iTunes - Podcast RSS Feed - Podcast RSS Feed - News RPGFan YouTube Channel RPGFan on Facebook RPGFan on Twitter


RPGFan Social Links

Editorials

Online Gaming Woes
March 26, 2002

You know, it's funny. With the GameCube edition of Phantasy Star Online left with no sign of a release date, and Nintendo being slow and reluctant to announce their online plans and release the modem and broadband adapter, I've been left with few choices on what to play in the meantime. Strangely enough, the game I swore I wouldn't play again, I ended up playing.

Despite its numerous flaws, Ultima Online is surprisingly fun again, and I don't know whether it's my broadband connection, but I've experienced very little problems, unlike in the past where the game client was extremely bug ridden and I was on dial-up, and I would die more often from lag and shoddy coding than actual mistakes on my part. Since I'm having fun now, this should hold me over until Nintendo gives Naka-san what he needs, and Phantasy Star Online gets released.

The topic of the moment from last time was censorship, and since no one wrote in about it, it's going to stay as the topic for this update as well. And now, into the maelstrom.


Recent Updates
[ Current ]
[ 08-10-04 ]
[ 07-19-04 ]
[ 07-01-04 ]
[ 04-23-04 ]
Sections
Editorial Archives
Editorial Guidelines
Send me editorials!
This Week's Question: Where do you see the MMO genre going from here?
 
 
Innovation

I was at the mall with a friend of mine one day, and we passed a video game store. Naturally curious, I wandered in to see what I could find. I stumbled across a pre-played section of the store, and began to browse through the games that were stacked on the shelf. I came across a version of Final Fantasy IX priced at ten-dollars. I was mildly surprised at the markdown. I picked it up and gestured over to my friend to show him the price. His response:

    "Yeah, I guess RPGs are really losing their audience."
    "What?" I asked back, extremely surprised.
    "RPGs just aren't as popular as they used to be. People just aren't buying them anymore."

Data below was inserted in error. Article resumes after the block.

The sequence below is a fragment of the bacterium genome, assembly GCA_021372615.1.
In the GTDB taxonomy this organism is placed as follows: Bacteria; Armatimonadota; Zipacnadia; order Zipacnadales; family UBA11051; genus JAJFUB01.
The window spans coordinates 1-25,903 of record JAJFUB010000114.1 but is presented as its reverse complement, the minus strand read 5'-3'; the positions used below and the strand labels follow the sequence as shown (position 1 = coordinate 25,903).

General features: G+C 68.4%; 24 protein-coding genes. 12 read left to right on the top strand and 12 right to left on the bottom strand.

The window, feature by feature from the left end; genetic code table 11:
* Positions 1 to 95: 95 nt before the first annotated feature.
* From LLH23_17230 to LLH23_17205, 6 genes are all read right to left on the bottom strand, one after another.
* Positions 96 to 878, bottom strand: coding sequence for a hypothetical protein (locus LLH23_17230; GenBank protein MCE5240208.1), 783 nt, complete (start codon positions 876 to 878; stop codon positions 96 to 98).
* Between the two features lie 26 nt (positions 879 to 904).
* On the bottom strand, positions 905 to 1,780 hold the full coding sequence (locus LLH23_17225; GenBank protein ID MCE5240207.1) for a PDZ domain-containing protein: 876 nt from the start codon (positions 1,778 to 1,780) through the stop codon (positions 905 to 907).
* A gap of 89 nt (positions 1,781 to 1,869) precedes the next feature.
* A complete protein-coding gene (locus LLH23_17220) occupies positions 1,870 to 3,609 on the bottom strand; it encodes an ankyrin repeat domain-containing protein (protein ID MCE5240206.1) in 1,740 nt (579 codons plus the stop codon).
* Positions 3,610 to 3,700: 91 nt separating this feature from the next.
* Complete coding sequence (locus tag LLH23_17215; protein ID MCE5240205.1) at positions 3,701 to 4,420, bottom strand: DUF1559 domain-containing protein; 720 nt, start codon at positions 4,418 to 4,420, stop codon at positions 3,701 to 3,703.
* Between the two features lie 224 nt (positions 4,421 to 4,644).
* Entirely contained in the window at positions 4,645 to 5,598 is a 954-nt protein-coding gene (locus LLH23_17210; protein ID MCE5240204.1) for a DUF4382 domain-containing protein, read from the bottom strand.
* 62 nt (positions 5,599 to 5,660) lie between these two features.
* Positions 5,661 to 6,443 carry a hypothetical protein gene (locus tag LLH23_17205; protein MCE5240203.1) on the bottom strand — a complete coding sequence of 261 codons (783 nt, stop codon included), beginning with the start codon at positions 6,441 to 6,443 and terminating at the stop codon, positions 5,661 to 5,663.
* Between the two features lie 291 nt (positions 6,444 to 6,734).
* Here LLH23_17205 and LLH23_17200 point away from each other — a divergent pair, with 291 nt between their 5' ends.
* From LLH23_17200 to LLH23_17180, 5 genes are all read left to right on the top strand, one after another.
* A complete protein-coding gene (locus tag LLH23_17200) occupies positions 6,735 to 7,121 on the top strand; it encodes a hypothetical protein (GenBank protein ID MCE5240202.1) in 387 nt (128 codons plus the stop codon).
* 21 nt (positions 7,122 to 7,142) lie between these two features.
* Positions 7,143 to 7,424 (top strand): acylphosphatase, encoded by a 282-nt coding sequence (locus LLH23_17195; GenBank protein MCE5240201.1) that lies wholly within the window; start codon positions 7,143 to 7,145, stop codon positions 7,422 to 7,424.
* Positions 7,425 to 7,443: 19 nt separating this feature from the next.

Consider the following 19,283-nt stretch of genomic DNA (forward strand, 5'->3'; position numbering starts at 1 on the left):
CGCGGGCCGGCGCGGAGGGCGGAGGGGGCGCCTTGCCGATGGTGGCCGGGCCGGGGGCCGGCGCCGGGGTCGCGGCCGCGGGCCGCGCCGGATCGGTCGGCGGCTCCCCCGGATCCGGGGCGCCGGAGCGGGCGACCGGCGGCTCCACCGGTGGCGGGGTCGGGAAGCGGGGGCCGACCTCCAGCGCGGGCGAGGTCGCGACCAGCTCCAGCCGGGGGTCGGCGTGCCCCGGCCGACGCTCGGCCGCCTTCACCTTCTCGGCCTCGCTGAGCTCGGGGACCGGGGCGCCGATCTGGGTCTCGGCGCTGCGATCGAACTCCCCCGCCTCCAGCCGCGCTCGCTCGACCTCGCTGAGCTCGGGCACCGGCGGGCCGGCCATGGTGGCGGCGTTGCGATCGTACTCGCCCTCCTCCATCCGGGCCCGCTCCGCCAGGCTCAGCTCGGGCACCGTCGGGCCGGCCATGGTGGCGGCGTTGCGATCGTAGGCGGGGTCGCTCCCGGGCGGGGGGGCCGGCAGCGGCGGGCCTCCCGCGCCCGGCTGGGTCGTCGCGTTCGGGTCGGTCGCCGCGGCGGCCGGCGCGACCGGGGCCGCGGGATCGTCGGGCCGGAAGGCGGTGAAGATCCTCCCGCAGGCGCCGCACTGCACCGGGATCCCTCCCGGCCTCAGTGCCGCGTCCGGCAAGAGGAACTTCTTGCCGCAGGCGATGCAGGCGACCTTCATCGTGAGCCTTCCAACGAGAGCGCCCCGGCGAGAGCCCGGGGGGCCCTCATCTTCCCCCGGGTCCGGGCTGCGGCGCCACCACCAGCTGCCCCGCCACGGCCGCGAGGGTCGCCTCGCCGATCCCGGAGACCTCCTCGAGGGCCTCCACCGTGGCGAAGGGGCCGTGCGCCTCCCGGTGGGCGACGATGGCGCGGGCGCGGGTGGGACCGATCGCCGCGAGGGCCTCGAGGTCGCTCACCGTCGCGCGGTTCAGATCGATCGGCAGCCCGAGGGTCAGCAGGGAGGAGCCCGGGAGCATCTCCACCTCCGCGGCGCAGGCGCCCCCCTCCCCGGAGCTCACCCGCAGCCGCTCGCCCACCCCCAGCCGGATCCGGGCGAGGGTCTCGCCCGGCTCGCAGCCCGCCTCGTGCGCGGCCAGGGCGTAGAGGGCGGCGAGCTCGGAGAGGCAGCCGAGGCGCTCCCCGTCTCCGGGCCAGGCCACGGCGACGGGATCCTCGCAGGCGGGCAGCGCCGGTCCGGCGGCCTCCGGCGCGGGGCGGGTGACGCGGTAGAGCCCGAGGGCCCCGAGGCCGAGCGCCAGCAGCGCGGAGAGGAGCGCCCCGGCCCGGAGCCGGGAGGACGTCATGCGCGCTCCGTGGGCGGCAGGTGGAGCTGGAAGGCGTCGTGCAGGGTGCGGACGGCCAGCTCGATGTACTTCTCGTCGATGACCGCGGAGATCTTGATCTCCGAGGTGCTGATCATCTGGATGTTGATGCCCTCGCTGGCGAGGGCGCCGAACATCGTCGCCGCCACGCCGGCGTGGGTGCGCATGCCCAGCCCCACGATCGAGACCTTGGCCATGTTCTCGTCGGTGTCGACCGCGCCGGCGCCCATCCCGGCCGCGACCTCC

Now, ignoring his statement about RPGs being unpopular and undersold, it began to get to me as to why he would even make this statement. What happened all of the sudden that would make him think that RPGs simply were not popular anymore? That is when I really started thinking about the evolution of RPGs from way back in the times of Zelda to the more recent industry. Right then it hit me; maybe RPGs are starting to become a stale genre.

After all, almost ninety percent of RPGs do follow the same linear storyline of:

    1.. Enter hero just after some traumatic time in his life (parents die, town destroyed, etc.)
    2.. He goes on a quest to destroy the supposed evil villain who murdered his parents/destroyed his town
    3.. He meets the beautiful heroine, and they eventually fall in love after feuding for the first chapter of the game
    4.. Villain kidnaps heroine!
    5.. Hero fights villain to save the heroine, but then finds out that there really is a bigger villain behind the other villain that is threatening the existence of earth.
    6.. Hero fights bigger villain to save all of humanity
    7.. Hero gets heroine

By no means do I mean to say that all RPGs follow this exact storyline, but I was (unfortunately) able to think of several RPGs that do follow it. It seems as if this same, simple, mundane pattern of RPG storytelling would destroy the actual purpose of many gamers: to avoid their own same, simple, mundane pattern of life.

So are RPGs dying? One may think so after my aggressive assault on the lack of imagination in recent storylines, but this is not the direction I mean to be going in at all. Rather I would like to point out that RPGs are still innovating without varying from this cookie-cutter storyline. The most traditional RPGs have, after all, occurred in medieval times where the knight had to rescue the princess and slay the dragon. And this plot has only slightly evolved as games became increasingly longer and increasingly complex. Yet innovation continues to happen.

And this is the innovation that is the topic of my discussion today. There are a great many systems that are implemented into RPGs that cannot be defined as anything less then innovative. Look at the original battle systems of RPGs of yore.

    : Fight
    Roderick hurts slime 8 points
    : Magic
    Herald's fireball hurts babble 17 points